Keep your cool when it's hot: avoiding heat stress

The long Canadian winter is over and summer temperatures are here. The average temperature in Ontario in July and August is 27 °C – a temperature at which heat stress can be a risk for people taking part in outdoor activities at home or at work. Heat stress can take many forms, including loss of concentration leading to an increased risk while performing mental tasks or safety sensitive work.

Heat stress can take many forms, depending on the severity of external and internal factors and, of course, the condition of the individual. It’s important to take measures at this time of year to protect yourself and your staff from heat stress, including:

  • Be aware of the hazards of heat stress
  • Know how to recognize the symptoms
  • Plan work to allow for adequate rest and hydration breaks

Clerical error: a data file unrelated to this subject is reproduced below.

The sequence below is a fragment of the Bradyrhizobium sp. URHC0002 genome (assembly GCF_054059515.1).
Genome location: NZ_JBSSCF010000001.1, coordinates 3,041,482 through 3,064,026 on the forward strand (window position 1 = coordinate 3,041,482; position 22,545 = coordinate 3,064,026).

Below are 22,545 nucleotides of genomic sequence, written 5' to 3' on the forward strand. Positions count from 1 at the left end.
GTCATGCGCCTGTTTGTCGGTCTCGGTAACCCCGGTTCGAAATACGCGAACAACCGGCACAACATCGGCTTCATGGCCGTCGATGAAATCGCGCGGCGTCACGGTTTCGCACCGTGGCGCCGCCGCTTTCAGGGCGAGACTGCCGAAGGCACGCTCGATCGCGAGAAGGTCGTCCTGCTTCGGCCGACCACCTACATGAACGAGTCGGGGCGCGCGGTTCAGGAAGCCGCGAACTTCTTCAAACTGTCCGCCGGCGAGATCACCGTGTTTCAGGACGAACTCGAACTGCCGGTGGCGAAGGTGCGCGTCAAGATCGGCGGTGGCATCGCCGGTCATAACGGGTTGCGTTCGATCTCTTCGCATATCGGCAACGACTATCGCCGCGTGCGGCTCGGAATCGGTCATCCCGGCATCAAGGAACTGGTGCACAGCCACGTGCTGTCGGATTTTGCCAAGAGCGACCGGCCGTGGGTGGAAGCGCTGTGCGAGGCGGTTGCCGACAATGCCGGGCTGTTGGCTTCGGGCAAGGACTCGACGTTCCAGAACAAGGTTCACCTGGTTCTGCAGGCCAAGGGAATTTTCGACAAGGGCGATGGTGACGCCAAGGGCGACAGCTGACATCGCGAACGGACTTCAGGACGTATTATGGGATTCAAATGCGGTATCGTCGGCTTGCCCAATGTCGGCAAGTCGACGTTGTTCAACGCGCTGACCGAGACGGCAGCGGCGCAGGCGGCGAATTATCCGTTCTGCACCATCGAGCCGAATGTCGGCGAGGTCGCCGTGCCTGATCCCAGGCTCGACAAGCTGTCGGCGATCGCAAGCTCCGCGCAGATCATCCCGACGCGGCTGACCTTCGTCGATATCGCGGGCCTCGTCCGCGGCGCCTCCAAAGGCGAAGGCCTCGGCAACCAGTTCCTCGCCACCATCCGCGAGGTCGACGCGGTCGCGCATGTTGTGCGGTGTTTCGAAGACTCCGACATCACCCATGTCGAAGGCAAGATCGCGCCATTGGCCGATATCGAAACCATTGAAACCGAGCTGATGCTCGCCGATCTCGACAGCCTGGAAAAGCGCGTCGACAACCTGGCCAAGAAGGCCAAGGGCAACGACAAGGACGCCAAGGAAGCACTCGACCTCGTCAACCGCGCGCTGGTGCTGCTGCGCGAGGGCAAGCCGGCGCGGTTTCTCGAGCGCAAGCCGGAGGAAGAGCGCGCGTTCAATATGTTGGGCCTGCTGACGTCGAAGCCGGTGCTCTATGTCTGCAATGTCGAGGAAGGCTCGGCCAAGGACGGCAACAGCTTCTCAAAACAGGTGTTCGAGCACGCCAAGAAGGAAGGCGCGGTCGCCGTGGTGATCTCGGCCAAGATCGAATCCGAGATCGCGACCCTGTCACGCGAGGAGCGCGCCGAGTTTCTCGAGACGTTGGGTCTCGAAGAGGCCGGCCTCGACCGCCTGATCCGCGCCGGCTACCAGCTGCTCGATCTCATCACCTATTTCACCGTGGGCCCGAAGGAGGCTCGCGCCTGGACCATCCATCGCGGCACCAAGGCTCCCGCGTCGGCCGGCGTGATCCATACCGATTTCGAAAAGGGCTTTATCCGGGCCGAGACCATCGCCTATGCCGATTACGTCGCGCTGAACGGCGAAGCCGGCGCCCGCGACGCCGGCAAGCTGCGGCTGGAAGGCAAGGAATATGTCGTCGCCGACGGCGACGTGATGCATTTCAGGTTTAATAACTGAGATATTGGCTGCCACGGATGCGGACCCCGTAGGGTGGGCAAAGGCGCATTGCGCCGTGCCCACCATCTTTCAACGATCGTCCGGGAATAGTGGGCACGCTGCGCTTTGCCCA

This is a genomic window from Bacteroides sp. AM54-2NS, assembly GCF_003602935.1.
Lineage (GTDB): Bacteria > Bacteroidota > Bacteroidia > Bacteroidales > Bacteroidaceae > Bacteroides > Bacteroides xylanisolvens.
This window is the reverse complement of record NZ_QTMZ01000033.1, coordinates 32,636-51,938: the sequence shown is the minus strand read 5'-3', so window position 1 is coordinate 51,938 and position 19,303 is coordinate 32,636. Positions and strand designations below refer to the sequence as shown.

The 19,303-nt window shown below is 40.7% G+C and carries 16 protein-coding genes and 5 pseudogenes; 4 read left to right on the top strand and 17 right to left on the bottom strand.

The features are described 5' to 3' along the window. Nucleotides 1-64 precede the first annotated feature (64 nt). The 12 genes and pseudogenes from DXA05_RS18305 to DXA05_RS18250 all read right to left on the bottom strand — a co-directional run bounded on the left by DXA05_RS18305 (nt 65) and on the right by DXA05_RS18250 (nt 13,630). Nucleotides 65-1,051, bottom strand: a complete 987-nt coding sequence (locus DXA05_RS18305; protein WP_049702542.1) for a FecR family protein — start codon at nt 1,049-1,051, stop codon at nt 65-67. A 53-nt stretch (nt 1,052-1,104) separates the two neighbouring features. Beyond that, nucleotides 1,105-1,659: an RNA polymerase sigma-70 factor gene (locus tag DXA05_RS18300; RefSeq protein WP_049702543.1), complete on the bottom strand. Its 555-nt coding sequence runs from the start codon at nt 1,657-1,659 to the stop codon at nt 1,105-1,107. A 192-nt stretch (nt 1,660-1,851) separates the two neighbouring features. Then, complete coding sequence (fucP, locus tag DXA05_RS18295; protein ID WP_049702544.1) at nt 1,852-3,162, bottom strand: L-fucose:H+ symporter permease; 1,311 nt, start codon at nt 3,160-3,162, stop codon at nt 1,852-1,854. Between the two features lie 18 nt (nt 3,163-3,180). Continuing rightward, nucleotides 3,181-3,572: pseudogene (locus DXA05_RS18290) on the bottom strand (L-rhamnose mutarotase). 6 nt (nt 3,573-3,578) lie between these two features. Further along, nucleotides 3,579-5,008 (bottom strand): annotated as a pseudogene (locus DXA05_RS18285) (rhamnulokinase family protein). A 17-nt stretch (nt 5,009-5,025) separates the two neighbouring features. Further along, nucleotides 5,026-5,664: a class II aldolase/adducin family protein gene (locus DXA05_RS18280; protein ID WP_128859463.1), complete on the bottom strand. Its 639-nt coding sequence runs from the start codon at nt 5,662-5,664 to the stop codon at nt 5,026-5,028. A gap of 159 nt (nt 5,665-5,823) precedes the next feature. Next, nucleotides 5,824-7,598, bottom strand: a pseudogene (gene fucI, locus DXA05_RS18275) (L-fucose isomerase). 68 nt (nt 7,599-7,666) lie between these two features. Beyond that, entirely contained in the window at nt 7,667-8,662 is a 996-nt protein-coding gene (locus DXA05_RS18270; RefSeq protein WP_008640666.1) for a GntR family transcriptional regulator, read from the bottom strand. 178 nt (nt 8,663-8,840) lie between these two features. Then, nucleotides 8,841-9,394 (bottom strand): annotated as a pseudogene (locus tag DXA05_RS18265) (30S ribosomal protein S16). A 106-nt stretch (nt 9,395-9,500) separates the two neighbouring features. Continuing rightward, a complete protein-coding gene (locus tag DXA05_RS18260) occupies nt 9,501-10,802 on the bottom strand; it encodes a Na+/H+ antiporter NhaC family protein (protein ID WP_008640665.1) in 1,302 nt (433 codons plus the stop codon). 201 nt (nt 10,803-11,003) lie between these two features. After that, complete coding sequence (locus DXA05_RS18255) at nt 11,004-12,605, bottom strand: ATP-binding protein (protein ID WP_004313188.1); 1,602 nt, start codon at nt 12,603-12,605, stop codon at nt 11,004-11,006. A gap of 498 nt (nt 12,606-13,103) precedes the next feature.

• If you manage a team or workplace, conduct regular inspections to identify potential hazards and ensure that the necessary controls to prevent an incident are in place
  • Report and investigate heat stress incidents that occur in the workplace
  • Provide necessary protective equipment and clothing

At Toronto Pearson, heat alerts are communicated through the Airport Operations Centre and the Airport Duty Manager. A heat alert will cause supervisors and managers to be notified of the Heat Advisory Status and will trigger the Hot Weather Response Plan.

Download this Safety Check for working in hot environments.

Heat stress and COVID-19

Personal protective equipment (PPE) like face coverings, masks, face shields, gloves, and eye protection has become a fact of life at work. While these protections may not increase the core body temperature and cause heat stress, employees may still feel hot and uncomfortable when wearing them. This discomfort could distract them from their tasks and present a safety hazard.

When employees are wearing PPE as part of their job, discuss symptoms and early warning signs of heat stress, including thirst, headache, heavy sweating, fatigue, increased body temperature, dizziness and decreased cognitive function. Encourage workers to monitor themselves and others for signs of heat stress and plan short cooling breaks. Get more information on how to stay safe when using COVID-19 PPE.

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